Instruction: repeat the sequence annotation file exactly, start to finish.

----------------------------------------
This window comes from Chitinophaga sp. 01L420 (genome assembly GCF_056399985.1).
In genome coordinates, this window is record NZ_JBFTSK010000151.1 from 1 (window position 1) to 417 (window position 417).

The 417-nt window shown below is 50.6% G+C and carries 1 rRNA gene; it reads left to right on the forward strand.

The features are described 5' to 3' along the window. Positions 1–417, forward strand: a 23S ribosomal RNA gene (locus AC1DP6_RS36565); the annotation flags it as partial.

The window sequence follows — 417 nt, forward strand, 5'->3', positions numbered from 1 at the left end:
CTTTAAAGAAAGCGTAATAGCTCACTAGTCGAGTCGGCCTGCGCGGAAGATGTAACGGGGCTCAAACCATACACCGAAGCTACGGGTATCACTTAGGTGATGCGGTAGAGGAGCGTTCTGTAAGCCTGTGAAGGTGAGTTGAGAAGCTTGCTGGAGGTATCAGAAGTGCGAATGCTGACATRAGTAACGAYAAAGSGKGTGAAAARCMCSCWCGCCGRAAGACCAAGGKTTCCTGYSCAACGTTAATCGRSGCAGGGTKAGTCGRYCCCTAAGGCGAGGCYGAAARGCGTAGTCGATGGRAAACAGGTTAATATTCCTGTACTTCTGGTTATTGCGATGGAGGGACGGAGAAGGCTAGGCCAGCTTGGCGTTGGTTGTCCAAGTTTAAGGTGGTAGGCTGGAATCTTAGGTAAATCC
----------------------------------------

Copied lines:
This window comes from Chitinophaga sp. 01L420 (genome assembly GCF_056399985.1).
In genome coordinates, this window is record NZ_JBFTSK010000151.1 from 1 (window position 1) to 417 (window position 417).

The 417-nt window shown below is 50.6% G+C and carries 1 rRNA gene; it reads left to right on the forward strand.

The features are described 5' to 3' along the window. Positions 1–417, forward strand: a 23S ribosomal RNA gene (locus AC1DP6_RS36565); the annotation flags it as partial.

The window sequence follows — 417 nt, forward strand, 5'->3', positions numbered from 1 at the left end:
CTTTAAAGAAAGCGTAATAGCTCACTAGTCGAGTCGGCCTGCGCGGAAGATGTAACGGGGCTCAAACCATACACCGAAGCTACGGGTATCACTTAGGTGATGCGGTAGAGGAGCGTTCTGTAAGCCTGTGAAGGTGAGTTGAGAAGCTTGCTGGAGGTATCAGAAGTGCGAATGCTGACATRAGTAACGAYAAAGSGKGTGAAAARCMCSCWCGCCGRAAGACCAAGGKTTCCTGYSCAACGTTAATCGRSGCAGGGTKAGTCGRYCCCTAAGGCGAGGCYGAAARGCGTAGTCGATGGRAAACAGGTTAATATTCCTGTACTTCTGGTTATTGCGATGGAGGGACGGAGAAGGCTAGGCCAGCTTGGCGTTGGTTGTCCAAGTTTAAGGTGGTAGGCTGGAATCTTAGGTAAATCC